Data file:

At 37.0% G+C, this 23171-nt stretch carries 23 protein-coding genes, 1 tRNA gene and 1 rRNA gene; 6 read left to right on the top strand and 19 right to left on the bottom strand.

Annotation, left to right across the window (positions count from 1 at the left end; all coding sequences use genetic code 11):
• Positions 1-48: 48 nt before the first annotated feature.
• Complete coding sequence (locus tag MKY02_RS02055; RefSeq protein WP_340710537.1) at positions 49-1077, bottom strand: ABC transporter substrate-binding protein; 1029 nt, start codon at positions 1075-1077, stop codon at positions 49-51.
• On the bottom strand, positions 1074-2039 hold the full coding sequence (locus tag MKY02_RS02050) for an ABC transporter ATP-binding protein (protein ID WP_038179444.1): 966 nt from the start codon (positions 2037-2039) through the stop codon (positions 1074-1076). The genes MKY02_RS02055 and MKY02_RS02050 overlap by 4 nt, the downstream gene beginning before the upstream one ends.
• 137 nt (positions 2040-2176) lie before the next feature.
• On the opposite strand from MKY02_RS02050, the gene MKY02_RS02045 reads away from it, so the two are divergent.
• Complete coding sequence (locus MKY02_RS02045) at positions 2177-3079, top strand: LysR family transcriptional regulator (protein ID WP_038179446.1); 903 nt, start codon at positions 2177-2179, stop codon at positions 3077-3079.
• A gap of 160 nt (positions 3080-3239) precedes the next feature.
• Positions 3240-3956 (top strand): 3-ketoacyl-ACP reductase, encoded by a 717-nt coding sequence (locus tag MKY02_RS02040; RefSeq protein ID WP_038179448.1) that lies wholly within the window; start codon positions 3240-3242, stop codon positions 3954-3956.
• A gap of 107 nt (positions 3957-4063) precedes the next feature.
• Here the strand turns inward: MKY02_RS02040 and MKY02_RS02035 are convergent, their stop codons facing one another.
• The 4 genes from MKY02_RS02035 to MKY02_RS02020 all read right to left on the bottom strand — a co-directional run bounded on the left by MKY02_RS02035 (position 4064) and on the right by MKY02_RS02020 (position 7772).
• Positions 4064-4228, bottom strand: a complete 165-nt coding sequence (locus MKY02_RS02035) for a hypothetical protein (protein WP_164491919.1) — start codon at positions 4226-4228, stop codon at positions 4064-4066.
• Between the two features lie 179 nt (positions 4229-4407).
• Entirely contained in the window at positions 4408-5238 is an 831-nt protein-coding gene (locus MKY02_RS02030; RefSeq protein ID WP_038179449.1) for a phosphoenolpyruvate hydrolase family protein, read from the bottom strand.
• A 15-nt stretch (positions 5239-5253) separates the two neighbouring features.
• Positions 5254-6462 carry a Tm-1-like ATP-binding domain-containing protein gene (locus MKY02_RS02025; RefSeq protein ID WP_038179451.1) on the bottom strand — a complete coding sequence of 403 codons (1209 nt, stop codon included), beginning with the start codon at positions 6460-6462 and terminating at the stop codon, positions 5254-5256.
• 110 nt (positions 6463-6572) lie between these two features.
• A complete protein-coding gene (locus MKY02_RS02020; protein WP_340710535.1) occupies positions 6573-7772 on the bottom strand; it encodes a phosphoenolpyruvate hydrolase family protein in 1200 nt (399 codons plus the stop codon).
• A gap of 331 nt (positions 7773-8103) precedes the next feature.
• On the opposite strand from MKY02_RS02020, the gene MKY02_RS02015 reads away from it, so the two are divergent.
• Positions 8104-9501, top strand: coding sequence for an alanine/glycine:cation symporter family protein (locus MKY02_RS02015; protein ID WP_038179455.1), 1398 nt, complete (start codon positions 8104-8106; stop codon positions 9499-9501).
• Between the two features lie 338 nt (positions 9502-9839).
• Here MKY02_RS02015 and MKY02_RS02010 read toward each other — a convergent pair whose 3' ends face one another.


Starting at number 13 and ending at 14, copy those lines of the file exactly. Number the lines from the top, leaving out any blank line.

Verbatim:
• The 4 genes from MKY02_RS02035 to MKY02_RS02020 all read right to left on the bottom strand — a co-directional run bounded on the left by MKY02_RS02035 (position 4064) and on the right by MKY02_RS02020 (position 7772).
• Positions 4064-4228, bottom strand: a complete 165-nt coding sequence (locus MKY02_RS02035) for a hypothetical protein (protein WP_164491919.1) — start codon at positions 4226-4228, stop codon at positions 4064-4066.